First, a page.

Are Australian Economists Unethical?

Philip Clarke, a friend of mine who’s a health economist, just suggested to me that most Australian empirical economists might be in breach of our ethical codes. His argument goes like this: the Australian census compels a response. As the ABS website states:

On Census Night, 8th August, 2006, you are being asked to answer the questions on the Census form. If you do not answer the questions, the Australian Statistician has the power to direct you to provide the information. If he does this, you have a legal obligation to comply. The Census and Statistics Act (1905) provides for penalties of up to $110 per day for people convicted of failing to complete and return a form when directed to do so.

If I went to the ANU human research ethics committee and said that I was planning to run a survey in which I would fine people for not responding, they’d be certain to reject my application. And in general, it isn’t a defence to say that someone else collected the data (the debate over the Nazi human experiments is often cited here – though it’s complicated by the fact that the methodology of those experiments was pretty bodgy). The typical rule is that if the survey doesn’t meet ethical requirements, you can’t write the paper.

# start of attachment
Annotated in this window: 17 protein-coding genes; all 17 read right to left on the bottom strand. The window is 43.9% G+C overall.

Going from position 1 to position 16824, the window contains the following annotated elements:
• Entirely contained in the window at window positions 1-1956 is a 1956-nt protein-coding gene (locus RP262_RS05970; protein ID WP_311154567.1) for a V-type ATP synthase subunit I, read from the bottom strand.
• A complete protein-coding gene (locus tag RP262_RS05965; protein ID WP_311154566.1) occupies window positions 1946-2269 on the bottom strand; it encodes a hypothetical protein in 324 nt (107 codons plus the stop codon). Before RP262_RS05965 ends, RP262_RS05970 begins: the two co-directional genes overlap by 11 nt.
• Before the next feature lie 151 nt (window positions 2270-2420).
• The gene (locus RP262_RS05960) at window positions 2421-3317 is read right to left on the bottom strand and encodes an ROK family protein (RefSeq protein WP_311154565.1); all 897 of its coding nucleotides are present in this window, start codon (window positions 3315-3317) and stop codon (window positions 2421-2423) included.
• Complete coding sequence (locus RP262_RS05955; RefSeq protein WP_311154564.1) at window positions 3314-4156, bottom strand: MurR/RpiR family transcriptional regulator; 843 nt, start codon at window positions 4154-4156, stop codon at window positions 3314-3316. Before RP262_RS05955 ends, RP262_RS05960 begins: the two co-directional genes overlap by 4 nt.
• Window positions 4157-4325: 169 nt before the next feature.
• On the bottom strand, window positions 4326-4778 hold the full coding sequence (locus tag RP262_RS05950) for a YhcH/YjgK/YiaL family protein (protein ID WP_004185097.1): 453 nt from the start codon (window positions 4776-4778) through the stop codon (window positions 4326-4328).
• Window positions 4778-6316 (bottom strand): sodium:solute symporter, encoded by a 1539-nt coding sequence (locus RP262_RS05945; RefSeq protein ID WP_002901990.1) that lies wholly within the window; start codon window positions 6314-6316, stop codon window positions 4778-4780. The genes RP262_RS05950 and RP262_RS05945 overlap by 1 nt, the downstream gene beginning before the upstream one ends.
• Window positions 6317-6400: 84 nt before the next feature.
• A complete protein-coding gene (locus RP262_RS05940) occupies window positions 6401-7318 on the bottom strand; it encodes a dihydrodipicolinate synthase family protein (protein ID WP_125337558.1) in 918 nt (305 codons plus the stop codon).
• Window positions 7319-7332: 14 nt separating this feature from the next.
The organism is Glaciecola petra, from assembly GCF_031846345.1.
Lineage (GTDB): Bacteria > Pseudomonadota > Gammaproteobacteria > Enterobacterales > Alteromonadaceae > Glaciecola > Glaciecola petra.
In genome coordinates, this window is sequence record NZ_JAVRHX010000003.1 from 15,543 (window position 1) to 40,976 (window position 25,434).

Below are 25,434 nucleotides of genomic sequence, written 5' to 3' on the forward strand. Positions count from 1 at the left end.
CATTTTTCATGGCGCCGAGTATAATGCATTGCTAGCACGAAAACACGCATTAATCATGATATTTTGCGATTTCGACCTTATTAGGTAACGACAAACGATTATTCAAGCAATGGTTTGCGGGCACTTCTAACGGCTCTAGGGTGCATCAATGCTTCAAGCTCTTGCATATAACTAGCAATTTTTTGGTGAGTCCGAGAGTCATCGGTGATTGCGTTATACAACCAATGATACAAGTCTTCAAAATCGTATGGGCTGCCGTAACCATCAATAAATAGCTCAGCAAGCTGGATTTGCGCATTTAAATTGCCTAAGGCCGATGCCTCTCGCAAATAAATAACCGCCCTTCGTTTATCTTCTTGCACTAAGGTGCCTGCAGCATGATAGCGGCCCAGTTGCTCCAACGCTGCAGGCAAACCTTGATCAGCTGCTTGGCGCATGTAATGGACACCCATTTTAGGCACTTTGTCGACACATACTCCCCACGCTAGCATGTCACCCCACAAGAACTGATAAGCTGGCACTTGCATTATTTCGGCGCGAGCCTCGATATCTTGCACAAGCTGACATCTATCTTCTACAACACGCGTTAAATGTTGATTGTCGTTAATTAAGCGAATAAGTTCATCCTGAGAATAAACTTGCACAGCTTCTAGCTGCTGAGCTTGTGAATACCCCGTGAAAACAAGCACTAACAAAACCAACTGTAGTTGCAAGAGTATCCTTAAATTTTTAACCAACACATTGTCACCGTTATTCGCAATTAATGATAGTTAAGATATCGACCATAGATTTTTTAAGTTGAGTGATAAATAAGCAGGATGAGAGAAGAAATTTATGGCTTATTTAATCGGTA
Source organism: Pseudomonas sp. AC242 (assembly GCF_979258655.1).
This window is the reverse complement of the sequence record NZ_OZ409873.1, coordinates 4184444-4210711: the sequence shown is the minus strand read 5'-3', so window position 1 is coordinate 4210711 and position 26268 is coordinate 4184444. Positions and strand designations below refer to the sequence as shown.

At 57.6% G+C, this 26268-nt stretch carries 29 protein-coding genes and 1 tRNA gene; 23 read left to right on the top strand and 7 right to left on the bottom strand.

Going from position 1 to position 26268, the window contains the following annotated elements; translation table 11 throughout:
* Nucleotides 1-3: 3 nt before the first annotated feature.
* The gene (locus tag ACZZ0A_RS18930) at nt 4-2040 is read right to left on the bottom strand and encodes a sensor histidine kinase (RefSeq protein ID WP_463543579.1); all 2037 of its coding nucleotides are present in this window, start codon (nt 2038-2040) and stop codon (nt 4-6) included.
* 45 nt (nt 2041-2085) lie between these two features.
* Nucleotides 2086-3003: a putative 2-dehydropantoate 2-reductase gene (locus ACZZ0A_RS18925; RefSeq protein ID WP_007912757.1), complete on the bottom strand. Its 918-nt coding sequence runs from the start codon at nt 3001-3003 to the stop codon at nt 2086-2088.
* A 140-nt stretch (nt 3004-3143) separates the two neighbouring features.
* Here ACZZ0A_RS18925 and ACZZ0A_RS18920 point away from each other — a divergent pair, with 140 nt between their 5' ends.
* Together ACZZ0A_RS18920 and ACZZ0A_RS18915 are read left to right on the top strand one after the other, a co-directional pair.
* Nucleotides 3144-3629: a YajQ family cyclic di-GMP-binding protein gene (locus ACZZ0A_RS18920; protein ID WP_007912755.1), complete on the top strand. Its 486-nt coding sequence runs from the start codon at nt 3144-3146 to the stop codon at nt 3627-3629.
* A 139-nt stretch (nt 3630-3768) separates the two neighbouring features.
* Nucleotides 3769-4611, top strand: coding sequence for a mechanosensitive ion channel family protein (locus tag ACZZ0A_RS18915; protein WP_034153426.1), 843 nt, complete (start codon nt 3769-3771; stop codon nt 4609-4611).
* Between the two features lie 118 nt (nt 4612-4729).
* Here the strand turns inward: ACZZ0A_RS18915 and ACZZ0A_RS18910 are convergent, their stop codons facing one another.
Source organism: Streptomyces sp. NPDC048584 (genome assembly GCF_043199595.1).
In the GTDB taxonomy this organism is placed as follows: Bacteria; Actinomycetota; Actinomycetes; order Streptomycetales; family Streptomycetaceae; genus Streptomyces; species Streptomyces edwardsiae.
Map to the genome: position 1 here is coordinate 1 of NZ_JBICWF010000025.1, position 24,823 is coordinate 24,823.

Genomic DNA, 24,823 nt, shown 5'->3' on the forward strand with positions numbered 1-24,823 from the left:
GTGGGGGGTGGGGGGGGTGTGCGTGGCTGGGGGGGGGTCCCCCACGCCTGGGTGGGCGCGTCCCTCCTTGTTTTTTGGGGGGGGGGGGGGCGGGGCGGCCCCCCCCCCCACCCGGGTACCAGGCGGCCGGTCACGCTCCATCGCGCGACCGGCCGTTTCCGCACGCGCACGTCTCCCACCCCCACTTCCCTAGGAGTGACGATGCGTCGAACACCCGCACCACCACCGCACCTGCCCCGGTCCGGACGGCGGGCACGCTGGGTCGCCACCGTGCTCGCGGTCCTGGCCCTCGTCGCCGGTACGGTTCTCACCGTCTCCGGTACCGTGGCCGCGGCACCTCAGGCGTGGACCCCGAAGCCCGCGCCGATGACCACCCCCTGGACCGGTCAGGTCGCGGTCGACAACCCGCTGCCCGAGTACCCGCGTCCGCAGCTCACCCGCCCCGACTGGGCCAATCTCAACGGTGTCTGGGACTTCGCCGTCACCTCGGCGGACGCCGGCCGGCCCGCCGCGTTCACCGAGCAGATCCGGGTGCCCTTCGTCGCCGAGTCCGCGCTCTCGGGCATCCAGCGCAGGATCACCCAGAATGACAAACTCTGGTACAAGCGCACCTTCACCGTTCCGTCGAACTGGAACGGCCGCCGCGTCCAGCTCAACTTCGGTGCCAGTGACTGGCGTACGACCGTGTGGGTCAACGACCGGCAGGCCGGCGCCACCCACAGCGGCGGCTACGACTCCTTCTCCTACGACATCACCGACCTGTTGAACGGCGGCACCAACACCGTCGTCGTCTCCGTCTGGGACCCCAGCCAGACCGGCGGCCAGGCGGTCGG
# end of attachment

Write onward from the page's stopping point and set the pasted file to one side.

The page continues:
I think the best solution is for me to keep this discussion very very quiet.

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4 Responses to Are Australian Economists Unethical?

  1. Joshua Gans says:

    The same can be said for anyone using tax office data on income and wealth. We don’t know anyone like that do we, Andrew?

  2. Geoff R says:

    As a former Human research ethics committee secretary I have doubts about the entire process. It would rule out as deceptive all those great ethnographic workplace books for example.

  3. bryan says:

    It is situational ethics. States and public servants are by definition ethical. It is only academics you need worry about.

  4. Sinclair Davidson says:

    It just goes to show that ‘ethics’ is a form of censorship. I once saw a paper that argued that any research that needed ‘ethical’ approval was biased and not generalisable. The argument being that there is an additional self-selection bias when respondents read and agree to the ‘plain langauge statement’. The size of this bias is unknown and its impact on the results unknown.

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